“See?” said Ralph. “This is why I love this kid. He’s right. I meant the lottery. Jeeze, the more things change…, eh? The government takes it over, and the numbers become the lottery. Same goddamn crooks, different name. Now it’s all contractual agreements, church on Sunday and expensive aftershave. I can’t keep up.”
“What about them, then?” I pointed across the street again. “I still wanna know.” The gruesome troop watched us like dogs waiting for a bone.
“We just sorta wander round together, nothin’ better to do. I lead the way. I’m kind of a guide. Hell, they don’t know where they’re goin’. Most of them’re still suffering from the same shit they were suffering from when they were alive – broken hearts, bad decisions, unresolved tribulations, that kinda crap. They brought it all with ‘em to the grave, just can’t let it go.”
“I’m sorry, I don’t understand.”
“Of course you don’t, and it don’t matter, neither. Now tell me, do you want help with the numbers, or not?”
The numbers. My foot started tapping. I had debts, I couldn’t pay. Now this spook was offering me a chance to cash-in, maybe big time. It was too implausible. It was a hallucination. But what could it hurt to play along?
Ralph’s musty smell was getting worse.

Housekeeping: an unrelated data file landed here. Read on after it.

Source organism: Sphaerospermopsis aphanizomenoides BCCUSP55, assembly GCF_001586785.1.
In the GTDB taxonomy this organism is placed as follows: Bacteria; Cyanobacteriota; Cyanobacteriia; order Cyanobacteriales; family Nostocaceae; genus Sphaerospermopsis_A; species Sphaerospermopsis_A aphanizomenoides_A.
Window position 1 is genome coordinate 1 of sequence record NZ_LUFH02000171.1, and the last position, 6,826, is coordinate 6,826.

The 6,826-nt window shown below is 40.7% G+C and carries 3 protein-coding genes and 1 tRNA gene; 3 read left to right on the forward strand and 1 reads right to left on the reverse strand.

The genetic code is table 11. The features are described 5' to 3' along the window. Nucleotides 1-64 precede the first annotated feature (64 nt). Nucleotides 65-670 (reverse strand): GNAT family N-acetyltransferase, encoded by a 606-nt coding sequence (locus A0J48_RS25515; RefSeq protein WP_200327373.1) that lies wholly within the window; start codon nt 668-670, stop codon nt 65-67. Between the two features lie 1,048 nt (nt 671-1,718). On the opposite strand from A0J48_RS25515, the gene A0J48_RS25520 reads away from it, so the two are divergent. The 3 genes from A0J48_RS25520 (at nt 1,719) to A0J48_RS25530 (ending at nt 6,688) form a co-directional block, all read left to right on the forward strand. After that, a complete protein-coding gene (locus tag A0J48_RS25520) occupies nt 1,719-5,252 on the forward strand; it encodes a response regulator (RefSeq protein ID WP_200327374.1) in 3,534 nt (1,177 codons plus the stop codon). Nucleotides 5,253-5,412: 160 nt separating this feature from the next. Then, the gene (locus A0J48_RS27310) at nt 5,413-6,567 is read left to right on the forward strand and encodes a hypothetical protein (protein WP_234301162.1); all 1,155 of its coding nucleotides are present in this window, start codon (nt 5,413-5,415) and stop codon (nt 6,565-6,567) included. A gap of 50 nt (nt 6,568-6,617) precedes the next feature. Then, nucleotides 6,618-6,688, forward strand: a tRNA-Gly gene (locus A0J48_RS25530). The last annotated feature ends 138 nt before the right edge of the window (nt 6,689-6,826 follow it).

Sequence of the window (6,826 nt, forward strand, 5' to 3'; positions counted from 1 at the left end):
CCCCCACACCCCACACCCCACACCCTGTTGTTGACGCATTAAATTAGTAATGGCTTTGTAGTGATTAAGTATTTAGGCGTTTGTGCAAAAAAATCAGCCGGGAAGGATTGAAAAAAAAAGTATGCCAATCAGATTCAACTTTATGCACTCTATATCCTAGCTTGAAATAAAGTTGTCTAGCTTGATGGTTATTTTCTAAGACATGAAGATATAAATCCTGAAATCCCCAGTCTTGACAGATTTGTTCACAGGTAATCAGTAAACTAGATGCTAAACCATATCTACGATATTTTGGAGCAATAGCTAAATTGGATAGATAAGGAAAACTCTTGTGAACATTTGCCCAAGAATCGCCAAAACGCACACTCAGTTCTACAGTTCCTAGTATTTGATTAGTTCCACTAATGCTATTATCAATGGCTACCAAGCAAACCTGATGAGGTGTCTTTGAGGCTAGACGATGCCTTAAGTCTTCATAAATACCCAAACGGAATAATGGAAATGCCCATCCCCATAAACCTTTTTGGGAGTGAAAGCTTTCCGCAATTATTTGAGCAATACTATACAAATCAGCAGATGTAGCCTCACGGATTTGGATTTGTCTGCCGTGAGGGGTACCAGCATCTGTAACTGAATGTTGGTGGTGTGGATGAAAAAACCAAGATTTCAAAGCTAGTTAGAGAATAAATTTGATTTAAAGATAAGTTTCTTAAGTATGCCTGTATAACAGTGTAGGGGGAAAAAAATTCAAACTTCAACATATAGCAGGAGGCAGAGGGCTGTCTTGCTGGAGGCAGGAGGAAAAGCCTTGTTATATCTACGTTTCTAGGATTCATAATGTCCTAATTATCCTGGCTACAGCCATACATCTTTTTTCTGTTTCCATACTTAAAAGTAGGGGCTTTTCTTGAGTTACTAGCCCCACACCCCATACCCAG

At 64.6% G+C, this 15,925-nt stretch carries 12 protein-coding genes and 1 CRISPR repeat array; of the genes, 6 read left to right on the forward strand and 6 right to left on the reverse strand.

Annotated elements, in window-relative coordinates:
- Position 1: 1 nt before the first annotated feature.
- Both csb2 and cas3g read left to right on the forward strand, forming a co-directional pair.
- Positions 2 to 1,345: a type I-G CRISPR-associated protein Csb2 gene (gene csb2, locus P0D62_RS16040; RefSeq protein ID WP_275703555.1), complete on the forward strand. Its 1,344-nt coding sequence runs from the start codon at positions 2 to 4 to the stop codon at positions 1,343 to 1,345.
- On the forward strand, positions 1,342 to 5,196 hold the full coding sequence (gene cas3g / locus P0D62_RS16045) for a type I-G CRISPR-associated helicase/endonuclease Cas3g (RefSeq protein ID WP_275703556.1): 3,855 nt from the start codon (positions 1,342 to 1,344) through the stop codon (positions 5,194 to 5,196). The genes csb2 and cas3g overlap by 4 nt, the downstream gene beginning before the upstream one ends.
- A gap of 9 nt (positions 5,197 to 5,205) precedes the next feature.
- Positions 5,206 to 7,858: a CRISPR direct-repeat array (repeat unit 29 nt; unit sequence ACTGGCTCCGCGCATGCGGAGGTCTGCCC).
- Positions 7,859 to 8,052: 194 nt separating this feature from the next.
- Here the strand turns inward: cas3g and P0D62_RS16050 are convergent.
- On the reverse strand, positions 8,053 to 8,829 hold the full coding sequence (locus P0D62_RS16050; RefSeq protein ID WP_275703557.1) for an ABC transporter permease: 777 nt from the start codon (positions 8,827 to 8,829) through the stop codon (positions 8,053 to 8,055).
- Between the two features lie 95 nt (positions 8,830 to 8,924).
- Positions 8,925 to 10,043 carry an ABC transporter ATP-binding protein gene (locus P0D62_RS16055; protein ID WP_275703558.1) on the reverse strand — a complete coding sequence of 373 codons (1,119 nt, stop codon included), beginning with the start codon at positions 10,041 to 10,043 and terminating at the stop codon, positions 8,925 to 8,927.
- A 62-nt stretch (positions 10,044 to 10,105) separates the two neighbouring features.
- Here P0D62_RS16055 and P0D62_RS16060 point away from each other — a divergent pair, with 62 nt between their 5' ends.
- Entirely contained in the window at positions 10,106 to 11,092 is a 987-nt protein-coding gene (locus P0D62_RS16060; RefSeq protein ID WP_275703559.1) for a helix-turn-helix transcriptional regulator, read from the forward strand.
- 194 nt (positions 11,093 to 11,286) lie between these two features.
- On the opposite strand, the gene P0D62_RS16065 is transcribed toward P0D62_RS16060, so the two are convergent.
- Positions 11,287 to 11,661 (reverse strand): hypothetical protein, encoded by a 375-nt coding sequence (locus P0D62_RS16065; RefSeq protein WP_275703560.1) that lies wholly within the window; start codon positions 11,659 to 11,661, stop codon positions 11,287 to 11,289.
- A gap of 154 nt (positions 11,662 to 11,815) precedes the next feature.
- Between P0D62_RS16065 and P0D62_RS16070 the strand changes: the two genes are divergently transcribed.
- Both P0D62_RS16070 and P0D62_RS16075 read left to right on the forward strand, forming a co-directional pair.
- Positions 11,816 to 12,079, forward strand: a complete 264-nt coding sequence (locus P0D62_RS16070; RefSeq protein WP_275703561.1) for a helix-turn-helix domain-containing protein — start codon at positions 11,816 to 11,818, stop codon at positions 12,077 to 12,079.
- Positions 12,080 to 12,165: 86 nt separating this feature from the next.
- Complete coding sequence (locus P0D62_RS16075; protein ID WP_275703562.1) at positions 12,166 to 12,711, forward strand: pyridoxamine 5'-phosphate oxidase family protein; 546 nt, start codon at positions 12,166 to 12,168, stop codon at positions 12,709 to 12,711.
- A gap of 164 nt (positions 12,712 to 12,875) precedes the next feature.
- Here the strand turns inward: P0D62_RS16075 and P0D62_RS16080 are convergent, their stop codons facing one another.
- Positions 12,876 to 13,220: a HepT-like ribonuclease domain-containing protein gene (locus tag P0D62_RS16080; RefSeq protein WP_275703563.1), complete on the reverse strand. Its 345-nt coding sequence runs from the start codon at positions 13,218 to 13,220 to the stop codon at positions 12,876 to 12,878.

“Tomorrow’s Lotto Extreme is worth $25 million,” I said.
“That’s a tidy sum,” Ralph said, “a tidy sum. It’d clear up some of those gamblin’ debts. Oh man, it’d clear ‘em up with plenty of change left over.”
“What gambling debts? What do you know about my gambling debts?”
“Detroit versus Montreal, the other day,” Ralph said, suddenly refined and wise, despite the congealing drool. “That was your last bad last call, wasn’t it? Plenty before that. You were hot once, but that don’t ever last. You’ve worked your way down through the legit bookies to the bottom feeders, and the bottom feeders don’t use collection agencies, do they. I bet there’s some boys in town right now, looking to cut off one or two of your fingers.”
“How would you know?”
“Shit, boyo, if I can tell you the lotto numbers, don’t you think I know what’s what with you?”
There was silence now. The street noise had stopped. Ralph and I sat looking at each other like gunfighters. The one who looked away first, lost.
I looked away first.
“You’re a risk taker,” Ralph said, taking a slip of crumpled paper out of his pocket. “I appreciate that in a man.” He slid the slip of paper across the table to me. His fingernails were black. “Takes one to know one. I was a risk taker, too. It didn’t work out so well for me, of course. But maybe now I can do you a favour. Maybe it’ll make up for some of my own bad decisions.”
I stared down at the paper. It was folded in two.
“Go ahead, kid,” Ralph said. “Go buy a ticket. Use them numbers. After tomorrow’s draw, everything changes.”
Ralph was see-through, but the paper was solid. It slid across the table, caught in a breeze. I slapped my hand down, and caught it.